Introduction: Tell us about yourself, your background and what you do currently
I wear many hats. I’m an artist, a teacher and a homemaker. As far as art is concerned, I’m largely self taught though I owe a great debt of gratitude to Prof Mahendra Damle and Mr Arzan Khambatta for their guidance in helping me navigate the art world. I’m also a trained teacher with a master’s degree in English Literature. At the moment, I work from home, trying to foster a love of words in children and keeping my own love for art alive. I work mostly in oils but enjoy charcoal and dry pastels as mediums too. I hold with Cézanne who famously said that the culmination of all art was the human face. It’s my favourite subject.
Tell us about any current projects or initiatives you wish to promote
It’s not a project per se, but I’d love to see more being done to promote creativity in any form in our educational system. We need to change the conversation from marks and grades to actual thinking and doing. The arts have a huge role to play there and it’s an area we need to mine seriously.
What has been your biggest challenge in achieving your success?
I think I’m still on the road to success, but I think my greatest challenge has been finding acceptance without a formal background in art.
What has been your greatest achievement personally?
I was proud to be a part of the inaugural edition of the Economic Times Women’s Forum this year, where my installation ‘She” was on display. I was also part of amazingly creative team that designed and put together a 3D installation of paintings called ‘Contrapuntal’ for the Kala Ghoda Arts Festival in 2015. I also feel a great sense of achievement when the children I teach begin to appreciate the nuances of the written word.
If you weren’t doing what you do now, what would you be doing?
I think I’d be doing exactly this, more of it, with a little more travel thrown in.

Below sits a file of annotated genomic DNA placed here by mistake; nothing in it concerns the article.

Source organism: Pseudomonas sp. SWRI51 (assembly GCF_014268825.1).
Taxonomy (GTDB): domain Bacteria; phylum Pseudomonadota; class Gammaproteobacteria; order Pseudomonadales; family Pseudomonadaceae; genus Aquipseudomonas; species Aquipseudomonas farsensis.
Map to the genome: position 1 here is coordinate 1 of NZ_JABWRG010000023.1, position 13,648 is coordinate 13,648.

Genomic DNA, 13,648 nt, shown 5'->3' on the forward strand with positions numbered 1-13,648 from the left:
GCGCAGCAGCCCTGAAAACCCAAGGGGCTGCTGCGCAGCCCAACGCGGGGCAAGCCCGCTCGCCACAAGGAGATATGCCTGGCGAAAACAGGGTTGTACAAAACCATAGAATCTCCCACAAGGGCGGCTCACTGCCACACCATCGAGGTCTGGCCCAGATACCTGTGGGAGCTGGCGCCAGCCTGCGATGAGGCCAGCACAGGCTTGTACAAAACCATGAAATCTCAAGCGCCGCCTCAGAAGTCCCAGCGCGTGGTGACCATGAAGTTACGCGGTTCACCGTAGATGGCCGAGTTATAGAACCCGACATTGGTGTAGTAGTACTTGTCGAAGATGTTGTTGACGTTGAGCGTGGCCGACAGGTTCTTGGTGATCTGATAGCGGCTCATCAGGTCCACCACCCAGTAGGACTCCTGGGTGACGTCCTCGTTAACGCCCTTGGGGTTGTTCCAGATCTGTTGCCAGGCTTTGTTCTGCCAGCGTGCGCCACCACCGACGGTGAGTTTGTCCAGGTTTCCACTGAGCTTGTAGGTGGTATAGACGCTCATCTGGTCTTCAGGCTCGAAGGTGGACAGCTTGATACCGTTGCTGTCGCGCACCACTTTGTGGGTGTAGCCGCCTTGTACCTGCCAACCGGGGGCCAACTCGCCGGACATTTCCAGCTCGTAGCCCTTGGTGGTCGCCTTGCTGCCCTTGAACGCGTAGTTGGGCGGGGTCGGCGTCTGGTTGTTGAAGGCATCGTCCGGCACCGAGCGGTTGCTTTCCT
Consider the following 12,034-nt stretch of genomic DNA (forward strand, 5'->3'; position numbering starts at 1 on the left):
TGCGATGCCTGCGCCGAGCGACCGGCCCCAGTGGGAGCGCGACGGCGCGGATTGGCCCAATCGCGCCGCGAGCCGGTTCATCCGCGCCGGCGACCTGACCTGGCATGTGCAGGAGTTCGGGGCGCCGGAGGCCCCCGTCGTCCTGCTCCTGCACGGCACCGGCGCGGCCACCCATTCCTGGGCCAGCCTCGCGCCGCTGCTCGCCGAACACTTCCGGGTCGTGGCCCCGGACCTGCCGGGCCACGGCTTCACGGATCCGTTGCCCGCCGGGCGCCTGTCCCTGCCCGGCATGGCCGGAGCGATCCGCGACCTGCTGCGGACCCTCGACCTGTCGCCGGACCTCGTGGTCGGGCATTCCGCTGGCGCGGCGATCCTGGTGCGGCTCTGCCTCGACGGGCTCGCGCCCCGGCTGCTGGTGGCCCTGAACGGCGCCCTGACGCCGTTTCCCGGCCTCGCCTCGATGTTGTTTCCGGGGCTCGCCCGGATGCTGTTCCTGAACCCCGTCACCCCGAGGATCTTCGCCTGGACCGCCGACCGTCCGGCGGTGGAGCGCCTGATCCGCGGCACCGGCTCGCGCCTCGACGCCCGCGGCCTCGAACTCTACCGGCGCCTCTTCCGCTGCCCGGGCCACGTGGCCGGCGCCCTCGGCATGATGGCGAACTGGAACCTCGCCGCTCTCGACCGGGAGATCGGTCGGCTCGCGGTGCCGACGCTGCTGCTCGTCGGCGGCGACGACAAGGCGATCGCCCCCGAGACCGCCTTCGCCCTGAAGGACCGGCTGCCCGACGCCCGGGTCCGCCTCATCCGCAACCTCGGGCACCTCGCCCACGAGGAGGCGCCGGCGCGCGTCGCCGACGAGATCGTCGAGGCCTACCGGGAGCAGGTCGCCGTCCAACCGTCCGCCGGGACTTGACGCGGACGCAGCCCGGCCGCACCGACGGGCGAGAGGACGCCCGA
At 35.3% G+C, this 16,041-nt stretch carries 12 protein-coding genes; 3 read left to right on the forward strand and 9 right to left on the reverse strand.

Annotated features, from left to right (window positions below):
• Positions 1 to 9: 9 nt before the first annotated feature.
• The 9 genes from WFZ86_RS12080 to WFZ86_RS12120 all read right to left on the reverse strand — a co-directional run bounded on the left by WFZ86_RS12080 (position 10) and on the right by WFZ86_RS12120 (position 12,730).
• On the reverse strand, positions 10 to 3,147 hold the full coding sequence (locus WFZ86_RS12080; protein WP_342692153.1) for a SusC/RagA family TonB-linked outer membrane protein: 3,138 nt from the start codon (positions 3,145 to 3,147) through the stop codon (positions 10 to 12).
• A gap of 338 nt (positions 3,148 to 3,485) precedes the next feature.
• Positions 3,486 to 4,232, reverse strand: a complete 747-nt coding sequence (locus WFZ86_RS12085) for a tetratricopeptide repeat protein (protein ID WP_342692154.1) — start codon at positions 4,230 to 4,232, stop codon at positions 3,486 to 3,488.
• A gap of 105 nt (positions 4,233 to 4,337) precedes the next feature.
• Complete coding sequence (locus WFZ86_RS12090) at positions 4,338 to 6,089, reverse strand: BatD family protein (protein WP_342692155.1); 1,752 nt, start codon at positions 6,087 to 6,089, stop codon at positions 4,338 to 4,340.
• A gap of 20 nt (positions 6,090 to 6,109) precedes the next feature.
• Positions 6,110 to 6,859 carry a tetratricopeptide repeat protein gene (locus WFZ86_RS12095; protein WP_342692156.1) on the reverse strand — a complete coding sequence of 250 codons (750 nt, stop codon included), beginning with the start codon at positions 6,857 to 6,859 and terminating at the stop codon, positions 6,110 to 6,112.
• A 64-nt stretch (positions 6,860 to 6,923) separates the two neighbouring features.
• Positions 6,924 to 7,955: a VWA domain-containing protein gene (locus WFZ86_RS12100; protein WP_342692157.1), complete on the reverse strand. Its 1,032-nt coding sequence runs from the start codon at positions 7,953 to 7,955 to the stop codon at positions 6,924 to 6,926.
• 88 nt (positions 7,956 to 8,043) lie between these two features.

Who has been your biggest inspiration?
I don’t have a single person who inspires me, but I’m inspired everyday by my family and friends who all seem to have a never –say- die attitude. Their positivity in dealing with the travails of life and the way they go about quietly working to make their dreams a reality is an object lesson for me. I’m surrounded by generous, supportive, resilient and inspirational people.
What does the future hold for you?
More art, I hope!
My family is largely from the armed forces, and I grew up in various naval bases and sometimes joint armed force bases and consider myself lucky to have grown up in that environment, seeing a lot of India and a bit of the outside world. I studied English Literature at the post graduate level and it was brought home to me then, that literature as an art form connected in so many ways to all the other forms of art and expression used by humanity to share their understanding of the outside world. Art was always a part of my life, though it held a secondary position till a serious spine injury put paid to my returning to the workforce in any serious capacity. Prior to that I taught English at the senior school level and enjoyed that part of my life tremendously. I’ve lived in Mumbai for most of my adult life now and consider it home. As my children grow older, I find more time to paint and that, I think, charts my course for the future.
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